July 2021

F-LOG´s Industry Perspective #1: How warehouses become smart

This is the first article of our new blog series, F-LOG´s Industry Perspectives, which we want to use to irregularly share our view and industry insights on some of the hottest topics in the LogTech space. We start with an overview of the current situation of robotics in intralogistics.

Again and again, we have encountered business models and technologies around the topic of smart warehousing and robotics in intralogistics in the past months. We took this as an occasion to dig a little deeper into intralogistics use-cases for robotics and how they drive the trend of smart warehousing.

Macro-level trends as a key driver for more automation

Demand for more automation in intralogistics is rising because the ever-growing e-commerce sector is transforming order structures and buying habits of consumers. Consumer expectations are shifting towards faster and cheaper delivery services, reinforced by Amazon’s business model of these past years.

Another important factor is the human resources problem — rising costs and a shortage of workers support the need for more automation. Especially after Covid-19, investments in robotics and automation are economically more attractive since a larger share of value creation will again take place directly in industrialized countries, where labour costs are already at a very high level.

Overall, logistics service providers have to take advantage of using robots in their warehouses to tackle these challenges, reduce operational costs and increase productivity.

Massive growth ambitions of the robotics market

The trend for more automation is also reflected in the market numbers and forecast for the next years. The robotics market is expected to grow from USD 76.6 billion in 2020 to USD 176.8 billion by 2025; that corresponds to a CAGR of 18.2%. Especially collaborative robots are expected to grow at the highest CAGR during the forecast period. Therefore, this blog article will have a closer look at the technology that takes on dangerous, repetitive and difficult jobs and which enables humans to perform their jobs with more creativity and flexibility, leading to more efficiency and productivity in the warehouse.

Three key technologies and relevant startups that enable smarter warehouses today

There are various types of robots that are used for intralogistics solutions to handle tasks such as picking and delivery, stock movement and material handling or quality inspections. In the following we will focus on three key technologies such as Autonomous Mobile Robots (AMRs), Articulated Robot Arms (ARAs), Unmanned Aerial Vehicles (UAVs) and their practical impact on daily operations today.

1. Autonomous Mobile Robots (AMR)

AMRs are used especially for materials handling and evolved from Automated Guided Vehicles (AGV). While conventional AGVs can only follow fixed paths and move to predefined points on the guided path, the vision-based system of AMRs uses touch-based sensors, onboard computers, and AI to move in dynamic warehouse environments to any accessible location. Yet, AMRs not only present a great chance to improve intralogistics processes but also a huge market opportunity. The AMR market comes with double-digit growth and more than USD 10 billion in revenue in 2023.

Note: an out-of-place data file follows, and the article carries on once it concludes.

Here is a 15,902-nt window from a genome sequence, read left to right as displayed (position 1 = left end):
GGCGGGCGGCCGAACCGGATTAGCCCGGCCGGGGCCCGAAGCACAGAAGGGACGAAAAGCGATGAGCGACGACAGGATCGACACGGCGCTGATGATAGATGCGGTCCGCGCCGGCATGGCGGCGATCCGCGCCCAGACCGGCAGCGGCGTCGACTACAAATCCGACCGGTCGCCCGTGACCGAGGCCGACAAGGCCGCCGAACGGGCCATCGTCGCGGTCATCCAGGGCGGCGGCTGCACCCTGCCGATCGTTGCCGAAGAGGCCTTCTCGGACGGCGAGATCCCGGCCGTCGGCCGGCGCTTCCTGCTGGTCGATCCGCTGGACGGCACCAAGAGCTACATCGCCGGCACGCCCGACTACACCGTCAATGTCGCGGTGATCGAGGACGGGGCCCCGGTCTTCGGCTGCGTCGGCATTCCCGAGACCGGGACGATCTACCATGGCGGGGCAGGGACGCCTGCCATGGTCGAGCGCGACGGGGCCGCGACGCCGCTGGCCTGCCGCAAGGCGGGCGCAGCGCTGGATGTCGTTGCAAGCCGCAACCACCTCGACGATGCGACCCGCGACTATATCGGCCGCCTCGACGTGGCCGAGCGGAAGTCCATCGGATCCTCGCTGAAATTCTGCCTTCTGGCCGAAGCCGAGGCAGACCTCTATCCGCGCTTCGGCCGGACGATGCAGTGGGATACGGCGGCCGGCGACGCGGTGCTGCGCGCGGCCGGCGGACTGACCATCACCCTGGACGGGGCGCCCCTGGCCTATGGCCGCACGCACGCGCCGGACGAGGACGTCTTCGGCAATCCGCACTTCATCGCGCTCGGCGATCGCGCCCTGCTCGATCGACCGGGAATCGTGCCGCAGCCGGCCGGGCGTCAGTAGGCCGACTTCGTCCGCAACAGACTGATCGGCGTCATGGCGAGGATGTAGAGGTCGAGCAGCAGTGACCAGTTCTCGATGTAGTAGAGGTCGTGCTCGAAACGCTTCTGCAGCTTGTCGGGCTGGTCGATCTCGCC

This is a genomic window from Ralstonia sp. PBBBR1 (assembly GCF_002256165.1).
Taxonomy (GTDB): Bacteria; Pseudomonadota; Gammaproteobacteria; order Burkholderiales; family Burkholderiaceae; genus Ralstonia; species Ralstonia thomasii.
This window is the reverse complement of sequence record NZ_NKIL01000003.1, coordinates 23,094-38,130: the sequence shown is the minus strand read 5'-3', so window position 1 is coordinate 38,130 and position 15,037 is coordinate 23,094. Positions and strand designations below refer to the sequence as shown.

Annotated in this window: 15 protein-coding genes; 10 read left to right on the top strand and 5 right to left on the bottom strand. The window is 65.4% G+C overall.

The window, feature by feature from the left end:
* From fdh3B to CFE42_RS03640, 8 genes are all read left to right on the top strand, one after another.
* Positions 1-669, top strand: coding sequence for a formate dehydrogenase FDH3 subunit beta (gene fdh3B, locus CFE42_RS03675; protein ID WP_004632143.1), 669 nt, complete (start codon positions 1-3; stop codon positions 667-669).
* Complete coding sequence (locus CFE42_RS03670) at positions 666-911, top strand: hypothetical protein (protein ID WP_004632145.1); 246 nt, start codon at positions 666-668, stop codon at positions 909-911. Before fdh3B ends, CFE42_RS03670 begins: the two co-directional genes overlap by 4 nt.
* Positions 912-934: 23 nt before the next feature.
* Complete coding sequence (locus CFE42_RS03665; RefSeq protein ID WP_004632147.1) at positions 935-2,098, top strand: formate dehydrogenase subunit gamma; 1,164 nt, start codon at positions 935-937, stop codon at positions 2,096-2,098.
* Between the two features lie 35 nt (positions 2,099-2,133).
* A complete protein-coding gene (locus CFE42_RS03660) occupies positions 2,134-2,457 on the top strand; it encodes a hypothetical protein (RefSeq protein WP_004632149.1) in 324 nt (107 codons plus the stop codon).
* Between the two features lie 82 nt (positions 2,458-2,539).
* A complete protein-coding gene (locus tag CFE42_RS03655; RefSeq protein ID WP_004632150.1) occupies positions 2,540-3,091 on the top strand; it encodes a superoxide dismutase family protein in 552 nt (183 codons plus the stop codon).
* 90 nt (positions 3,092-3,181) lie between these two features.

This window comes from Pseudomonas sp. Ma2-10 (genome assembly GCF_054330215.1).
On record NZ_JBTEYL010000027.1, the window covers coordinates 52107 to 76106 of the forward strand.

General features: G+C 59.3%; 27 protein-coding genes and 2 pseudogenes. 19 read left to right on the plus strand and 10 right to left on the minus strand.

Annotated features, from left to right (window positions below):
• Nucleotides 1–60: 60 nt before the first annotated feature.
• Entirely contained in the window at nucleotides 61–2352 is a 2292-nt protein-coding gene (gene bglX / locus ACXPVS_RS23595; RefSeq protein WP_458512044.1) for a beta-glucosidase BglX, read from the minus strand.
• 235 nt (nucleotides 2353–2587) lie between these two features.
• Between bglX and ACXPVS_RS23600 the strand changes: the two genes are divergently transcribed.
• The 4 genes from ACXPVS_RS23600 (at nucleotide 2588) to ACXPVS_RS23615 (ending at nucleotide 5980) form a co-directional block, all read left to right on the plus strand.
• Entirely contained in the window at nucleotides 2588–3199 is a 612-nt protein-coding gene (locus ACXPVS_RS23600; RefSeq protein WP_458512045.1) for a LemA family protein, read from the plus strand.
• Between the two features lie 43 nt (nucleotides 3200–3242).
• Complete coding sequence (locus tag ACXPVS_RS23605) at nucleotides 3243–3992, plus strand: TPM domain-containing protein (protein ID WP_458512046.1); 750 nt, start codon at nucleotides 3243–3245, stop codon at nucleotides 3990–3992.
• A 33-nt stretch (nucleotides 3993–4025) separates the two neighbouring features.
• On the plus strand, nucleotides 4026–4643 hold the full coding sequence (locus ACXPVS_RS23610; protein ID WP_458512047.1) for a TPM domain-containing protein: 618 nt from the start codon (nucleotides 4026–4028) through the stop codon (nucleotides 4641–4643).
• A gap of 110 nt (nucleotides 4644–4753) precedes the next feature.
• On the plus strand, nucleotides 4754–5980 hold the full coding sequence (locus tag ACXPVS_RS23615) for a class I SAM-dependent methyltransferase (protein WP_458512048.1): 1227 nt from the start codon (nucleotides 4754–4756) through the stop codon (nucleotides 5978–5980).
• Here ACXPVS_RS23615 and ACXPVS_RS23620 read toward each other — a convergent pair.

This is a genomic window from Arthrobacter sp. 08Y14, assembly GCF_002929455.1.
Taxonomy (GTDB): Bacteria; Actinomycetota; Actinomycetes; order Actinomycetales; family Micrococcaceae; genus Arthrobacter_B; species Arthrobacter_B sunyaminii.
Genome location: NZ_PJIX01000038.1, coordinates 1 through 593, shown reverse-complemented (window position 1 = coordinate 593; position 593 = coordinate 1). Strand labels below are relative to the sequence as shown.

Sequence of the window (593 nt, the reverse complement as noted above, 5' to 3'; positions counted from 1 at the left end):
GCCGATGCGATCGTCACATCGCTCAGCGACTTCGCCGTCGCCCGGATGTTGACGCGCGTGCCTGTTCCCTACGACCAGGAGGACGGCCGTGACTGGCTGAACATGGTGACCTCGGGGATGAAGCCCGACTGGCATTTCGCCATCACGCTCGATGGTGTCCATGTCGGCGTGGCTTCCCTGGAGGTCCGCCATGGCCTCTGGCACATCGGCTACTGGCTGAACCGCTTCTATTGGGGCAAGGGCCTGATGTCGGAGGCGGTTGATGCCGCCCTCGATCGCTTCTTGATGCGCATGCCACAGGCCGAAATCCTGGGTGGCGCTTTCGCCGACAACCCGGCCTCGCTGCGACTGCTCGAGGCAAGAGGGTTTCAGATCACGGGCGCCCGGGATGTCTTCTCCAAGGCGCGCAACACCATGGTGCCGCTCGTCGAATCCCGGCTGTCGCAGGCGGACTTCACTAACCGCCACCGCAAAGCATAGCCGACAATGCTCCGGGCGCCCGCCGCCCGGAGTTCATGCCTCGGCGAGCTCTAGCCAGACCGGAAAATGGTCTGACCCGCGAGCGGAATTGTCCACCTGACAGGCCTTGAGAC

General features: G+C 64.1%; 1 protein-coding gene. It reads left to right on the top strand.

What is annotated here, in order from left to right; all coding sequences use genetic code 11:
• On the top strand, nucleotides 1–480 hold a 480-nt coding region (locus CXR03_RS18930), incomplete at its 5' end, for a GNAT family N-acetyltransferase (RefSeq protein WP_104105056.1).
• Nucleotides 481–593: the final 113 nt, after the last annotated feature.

One practical example of AMRs that work collaboratively alongside warehouse associates is Locus Robotics, a robotic unicorn funded with over USD 250 million. Locus offers a Robots as a Service (RaaS) subscription-based program that makes it easy to add AMRs to warehouse operations and shift capital expenses for automation to operational or labour expenses.

Its AMRs act as picking assistants but contrary to other systems, the warehouse associate does not follow the robot after the pick — instead, he is directed to the closest robot nearby for more work while the initial robot moves on to the next task, often with a different associate. This process enables shorter cycle times, 2–3 times greater productivity and a 129% greater ROI.

Other well-funded AMR startups are 6 River Systems, founded in 2015 and acquired by Shopify in 2019 for USD 450 million, InVia Robotics (USD 29 million funding) or Magazino (USD 50 million funding), to name a few.

2. Articulated Robotic Arms (ARA)

ARAs have flexible joints and articulated robotic arms to move and lift items in the warehouse. They’re typically used for picking and placing packages onto racks, palletizing, loading and unloading inventory as well as sorting packages. The challenges that make these tasks extremely complex are the diversity in packaging materials, the identification of single items within a box, and the different shapes of each product or package. That’s why ARA startups are creating robots that come very close to human capabilities, both in terms of hardware and software. Most labour (up to 80%) in a warehouse is dedicated to picking and packing, and ARAs have become very efficient in performing these tasks. Today, most ARAs are used in manufacturing since the tasks are more standardized and not as complex as in intralogistics. To deliver the results described above, ARAs rely on enabling technology, which is why the right software for these robotic arms is as important as the hardware itself.